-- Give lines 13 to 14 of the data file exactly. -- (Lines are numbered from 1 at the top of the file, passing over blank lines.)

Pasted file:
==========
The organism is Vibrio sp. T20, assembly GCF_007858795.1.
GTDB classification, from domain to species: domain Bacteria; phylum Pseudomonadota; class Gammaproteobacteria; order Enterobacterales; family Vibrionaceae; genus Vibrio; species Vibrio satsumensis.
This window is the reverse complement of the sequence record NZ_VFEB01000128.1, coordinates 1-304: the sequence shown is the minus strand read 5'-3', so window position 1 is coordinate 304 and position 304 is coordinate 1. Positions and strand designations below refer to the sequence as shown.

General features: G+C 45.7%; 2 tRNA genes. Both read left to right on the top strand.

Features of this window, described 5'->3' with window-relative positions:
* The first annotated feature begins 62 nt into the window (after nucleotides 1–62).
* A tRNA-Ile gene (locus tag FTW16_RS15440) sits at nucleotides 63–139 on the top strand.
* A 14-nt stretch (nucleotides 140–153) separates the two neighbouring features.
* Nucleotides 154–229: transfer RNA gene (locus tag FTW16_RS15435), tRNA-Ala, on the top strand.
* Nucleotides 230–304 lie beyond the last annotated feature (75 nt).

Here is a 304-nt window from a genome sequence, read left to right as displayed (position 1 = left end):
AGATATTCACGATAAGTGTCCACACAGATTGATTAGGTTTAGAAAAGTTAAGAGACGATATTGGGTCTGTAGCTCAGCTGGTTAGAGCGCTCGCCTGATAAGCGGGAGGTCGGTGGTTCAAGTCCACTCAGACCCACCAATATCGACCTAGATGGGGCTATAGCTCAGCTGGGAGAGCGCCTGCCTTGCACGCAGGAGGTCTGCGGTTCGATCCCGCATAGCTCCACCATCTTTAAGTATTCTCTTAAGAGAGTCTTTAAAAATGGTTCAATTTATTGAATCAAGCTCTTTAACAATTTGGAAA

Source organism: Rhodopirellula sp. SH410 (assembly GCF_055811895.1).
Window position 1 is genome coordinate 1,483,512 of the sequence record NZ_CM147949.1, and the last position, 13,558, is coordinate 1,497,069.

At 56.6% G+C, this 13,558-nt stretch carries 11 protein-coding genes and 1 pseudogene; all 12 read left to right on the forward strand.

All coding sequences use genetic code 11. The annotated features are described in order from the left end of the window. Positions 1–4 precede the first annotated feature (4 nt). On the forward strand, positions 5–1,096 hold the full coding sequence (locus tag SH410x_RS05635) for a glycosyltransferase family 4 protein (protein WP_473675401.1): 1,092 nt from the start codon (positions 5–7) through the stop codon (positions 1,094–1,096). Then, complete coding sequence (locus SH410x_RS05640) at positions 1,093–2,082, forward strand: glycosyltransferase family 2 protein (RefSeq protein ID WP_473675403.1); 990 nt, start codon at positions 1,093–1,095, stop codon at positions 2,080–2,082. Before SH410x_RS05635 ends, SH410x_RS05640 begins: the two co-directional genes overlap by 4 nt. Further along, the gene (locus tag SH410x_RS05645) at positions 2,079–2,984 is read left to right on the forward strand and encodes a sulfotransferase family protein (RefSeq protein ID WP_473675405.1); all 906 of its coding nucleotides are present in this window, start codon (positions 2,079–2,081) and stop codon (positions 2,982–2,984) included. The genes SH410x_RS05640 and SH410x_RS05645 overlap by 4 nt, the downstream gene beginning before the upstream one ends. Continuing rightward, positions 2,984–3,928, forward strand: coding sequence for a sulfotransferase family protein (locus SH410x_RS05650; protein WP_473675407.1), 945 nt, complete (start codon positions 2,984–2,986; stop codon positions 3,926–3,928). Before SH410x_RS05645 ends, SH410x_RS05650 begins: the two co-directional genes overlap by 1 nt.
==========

Source organism: Rhodopirellula sp. SH410 (assembly GCF_055811895.1).
Window position 1 is genome coordinate 1,483,512 of the sequence record NZ_CM147949.1, and the last position, 13,558, is coordinate 1,497,069.